Wilber strongly asserts that when modernism differentiated the subjective (LH) side from the objective (RH) side, that was a very positive thing for the most part. It gave us almost miraculous mastery of our world, including medical knowledge, electricity, automobiles, and other amazing benefits, and freed us from myth and the magical thinking of alchemy, voodoo, etc. But it came with a price tag: it demoted the states of inner consciousness to a place of relative unimportance.

The Postmodern Paradigm

Next came postmodernism which was basically a reaction against the radical objectivity of modernism. It insisted that subjectivity is really at the heart of knowing. Subjectivity, however, proved to be a subversive foundation for knowledge because if anything it tended to debunk any kind of certainty. In the hands of postmodernism subjectivity became a two-edged sword, cutting both right and left, even carrying the potential seeds of its own self-destruction. On the RH side postmodernism challenged the foundations of science itself, which it saw as a series of subjective mental models, expressed in relativistic language, and ever subject to revision. Science may have successfully manipulated nature but it delivered no truth. While science never experienced a crisis of self-doubt because of this line of reasoning, it certainly demonstrated that subjectivity is an important component of any kind of knowing, even scientific knowing.

The sword of postmodernism did far more damage when it turned its attention to the LH side, deconstructing everything in its path including the arts, cultural values, society, and religion. We saw above how modernism separated the LH side from the RH side. Postmodernism had a similar effect except that when it focused on the LH side it managed to separate UL from LL. This was devastating to inner faith because it meant that inner states of religious consciousness were now separated from their interpretations. To illustrate exactly how this works let’s look again at the "liberal" Protestants who shifted their faith to the LH side in the wake of modernist biblical criticism. What postmodernism did, in the form of “sociology of religion” was to ask these people a simple question: “Why are you still interpreting your inner religious experience in the language of Christianity?” It cannot be overstated the degree to which this particular question is both stunning in its simplicity and devastating in its consequences. Prior to this point these Protestants assumed that inner consciousness and its interpretation were a package deal that could not be split up. Obviously sociologists were not experts on consciousness but they were experts on the social construction of all possible interpretations of consciousness, and indeed, the social construction of all knowledge. They insisted that the interpretation of one's faith is not only socially constructed but is only one of many possible social constructions all of which spring forth from flukes of history and accidents of birth. We could rephrase the sociologist’s question more rudely: “Why are you sitting there in Peoria, Illinois interpreting your religious experience in terms of the petty genocidal God of an ancient Mesopotamian tribe?” The implication, of course, is that there is absolutely nothing in your direct experience of life in Peoria that would remotely lead you to believe in such a God, and yet you do. Quite obviously then, your theology comes from another time and another place. For all you know it is an elaborate fiction dreamed up by some psychotic tribal shaman from the Iron Age. In short, it is not "your faith." It is socially derived. This is the most devastating attack on conventional faith that one could imagine.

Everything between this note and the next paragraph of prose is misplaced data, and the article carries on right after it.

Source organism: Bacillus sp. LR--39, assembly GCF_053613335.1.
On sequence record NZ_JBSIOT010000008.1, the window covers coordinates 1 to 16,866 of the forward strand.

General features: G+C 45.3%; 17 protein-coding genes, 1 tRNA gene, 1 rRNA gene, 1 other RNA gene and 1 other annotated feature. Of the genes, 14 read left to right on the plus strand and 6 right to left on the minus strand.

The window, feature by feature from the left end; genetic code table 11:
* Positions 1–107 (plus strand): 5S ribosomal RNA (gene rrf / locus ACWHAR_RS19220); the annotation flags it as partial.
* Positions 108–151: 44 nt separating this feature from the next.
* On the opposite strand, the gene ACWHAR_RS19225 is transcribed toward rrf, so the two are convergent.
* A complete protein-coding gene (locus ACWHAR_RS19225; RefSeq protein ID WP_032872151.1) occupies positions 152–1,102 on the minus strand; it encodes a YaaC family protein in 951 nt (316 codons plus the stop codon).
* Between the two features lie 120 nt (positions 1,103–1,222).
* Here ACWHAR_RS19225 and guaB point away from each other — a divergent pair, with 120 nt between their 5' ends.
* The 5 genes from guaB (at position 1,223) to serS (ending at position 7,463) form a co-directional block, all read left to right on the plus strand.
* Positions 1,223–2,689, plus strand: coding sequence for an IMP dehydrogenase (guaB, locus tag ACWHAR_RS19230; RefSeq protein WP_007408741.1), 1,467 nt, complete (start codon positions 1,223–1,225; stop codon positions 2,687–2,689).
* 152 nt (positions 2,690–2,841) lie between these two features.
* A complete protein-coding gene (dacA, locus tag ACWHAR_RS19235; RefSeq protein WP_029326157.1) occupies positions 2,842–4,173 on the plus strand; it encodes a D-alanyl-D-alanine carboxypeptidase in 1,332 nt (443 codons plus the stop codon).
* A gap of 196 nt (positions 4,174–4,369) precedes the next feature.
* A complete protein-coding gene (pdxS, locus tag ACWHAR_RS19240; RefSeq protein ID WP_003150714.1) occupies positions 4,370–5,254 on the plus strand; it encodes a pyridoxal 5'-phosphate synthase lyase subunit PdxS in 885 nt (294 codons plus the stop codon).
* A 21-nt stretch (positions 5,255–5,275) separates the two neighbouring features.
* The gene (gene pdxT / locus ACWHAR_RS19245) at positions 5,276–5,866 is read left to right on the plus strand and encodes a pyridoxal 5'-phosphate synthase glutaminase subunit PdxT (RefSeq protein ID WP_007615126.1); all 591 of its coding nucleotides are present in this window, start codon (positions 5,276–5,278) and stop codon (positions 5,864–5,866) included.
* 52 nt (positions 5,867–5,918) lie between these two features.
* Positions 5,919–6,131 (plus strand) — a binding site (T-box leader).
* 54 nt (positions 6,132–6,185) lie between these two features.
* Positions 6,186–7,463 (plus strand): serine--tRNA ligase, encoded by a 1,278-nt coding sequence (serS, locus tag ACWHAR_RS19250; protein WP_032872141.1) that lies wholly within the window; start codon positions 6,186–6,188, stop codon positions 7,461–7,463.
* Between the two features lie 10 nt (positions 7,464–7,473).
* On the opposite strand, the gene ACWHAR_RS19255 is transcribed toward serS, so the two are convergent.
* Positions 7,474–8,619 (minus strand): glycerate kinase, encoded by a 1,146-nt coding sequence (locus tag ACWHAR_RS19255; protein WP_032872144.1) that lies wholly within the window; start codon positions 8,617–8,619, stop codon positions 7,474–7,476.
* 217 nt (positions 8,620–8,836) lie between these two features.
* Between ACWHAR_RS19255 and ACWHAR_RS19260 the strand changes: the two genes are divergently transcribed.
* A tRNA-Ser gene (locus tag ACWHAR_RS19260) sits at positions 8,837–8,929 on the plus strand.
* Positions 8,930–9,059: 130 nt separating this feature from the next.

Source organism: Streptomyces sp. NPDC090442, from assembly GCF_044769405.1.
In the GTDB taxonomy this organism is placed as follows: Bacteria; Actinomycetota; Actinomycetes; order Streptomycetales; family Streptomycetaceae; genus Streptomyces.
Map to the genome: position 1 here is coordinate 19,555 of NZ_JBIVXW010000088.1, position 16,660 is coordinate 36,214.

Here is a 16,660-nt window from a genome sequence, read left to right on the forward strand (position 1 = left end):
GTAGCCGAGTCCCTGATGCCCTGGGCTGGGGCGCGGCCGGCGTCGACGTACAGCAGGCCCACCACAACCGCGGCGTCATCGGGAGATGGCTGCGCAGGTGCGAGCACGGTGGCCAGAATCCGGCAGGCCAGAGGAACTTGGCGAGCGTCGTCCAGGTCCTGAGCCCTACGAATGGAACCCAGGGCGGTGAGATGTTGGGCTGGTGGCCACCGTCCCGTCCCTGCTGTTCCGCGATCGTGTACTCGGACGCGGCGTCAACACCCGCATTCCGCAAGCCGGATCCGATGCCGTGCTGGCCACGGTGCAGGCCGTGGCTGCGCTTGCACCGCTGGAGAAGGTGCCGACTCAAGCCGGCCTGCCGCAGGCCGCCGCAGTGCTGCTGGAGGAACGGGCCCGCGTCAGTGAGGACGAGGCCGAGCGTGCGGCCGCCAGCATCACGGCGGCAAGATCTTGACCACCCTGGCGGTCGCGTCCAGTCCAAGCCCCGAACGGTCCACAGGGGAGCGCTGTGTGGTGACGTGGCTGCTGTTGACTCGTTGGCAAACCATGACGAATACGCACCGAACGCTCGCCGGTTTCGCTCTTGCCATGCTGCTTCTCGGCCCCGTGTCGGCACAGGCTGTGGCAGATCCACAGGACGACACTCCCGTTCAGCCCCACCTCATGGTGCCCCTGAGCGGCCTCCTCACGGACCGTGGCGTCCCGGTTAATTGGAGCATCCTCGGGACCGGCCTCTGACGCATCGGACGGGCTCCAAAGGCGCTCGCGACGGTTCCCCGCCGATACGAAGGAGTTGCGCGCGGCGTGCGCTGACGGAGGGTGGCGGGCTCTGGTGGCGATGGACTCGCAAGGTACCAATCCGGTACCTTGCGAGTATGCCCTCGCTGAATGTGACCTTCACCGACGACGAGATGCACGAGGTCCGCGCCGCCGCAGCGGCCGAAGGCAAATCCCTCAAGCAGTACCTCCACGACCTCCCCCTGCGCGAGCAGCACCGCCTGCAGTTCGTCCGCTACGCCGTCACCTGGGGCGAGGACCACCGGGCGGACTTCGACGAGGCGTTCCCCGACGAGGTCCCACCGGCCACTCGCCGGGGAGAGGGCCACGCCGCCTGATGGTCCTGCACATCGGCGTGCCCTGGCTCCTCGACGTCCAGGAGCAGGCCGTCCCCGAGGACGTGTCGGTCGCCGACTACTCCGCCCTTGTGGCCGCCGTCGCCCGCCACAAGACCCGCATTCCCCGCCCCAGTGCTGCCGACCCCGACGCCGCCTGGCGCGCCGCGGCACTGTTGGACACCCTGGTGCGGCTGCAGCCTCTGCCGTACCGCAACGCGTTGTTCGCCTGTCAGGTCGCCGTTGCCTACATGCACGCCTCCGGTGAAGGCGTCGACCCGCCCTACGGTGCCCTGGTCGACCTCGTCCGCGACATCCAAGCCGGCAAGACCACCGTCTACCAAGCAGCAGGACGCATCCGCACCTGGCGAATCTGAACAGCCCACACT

The important point we want to make here is that neither the typical sociologist nor the Christian reacting to his question are particularly aware of quadrants. Both assume that the theology and the inner faith fall together because they are in the same box. But in Wilber's AQAL model that is not the case—inner consciousness is clearly in UL, and any given theology or interpretation is in LL. Just as he does with the modernist critique of faith, Wilber puts a positive spin on the postmodernist critique. The sociologists (and other postmodernist voices) have actually done us a favor. They have clarified the issues and shown us what is solid and what is illusory. And that, of course, is a giant step of spiritual growth. If you happen to be observing this conversation from an AQAL perspective you can see that while postmodernism appears to have debunked both LL and UL, in reality it has merely divided them. The ironic result is that it actually establishes our inner consciousness as a truly solid component of our spirituality while at the same time liberating it from the interpretations that hinder spiritual growth.

  • Keep in mind that while we have used a Protestant Christian setting to illustrate these points, anyone that is growing in consciousness will necessarily have to deal with these same questions in the context of his/her own native faith.

Let’s stop and summarize this cultural history of the quadrants: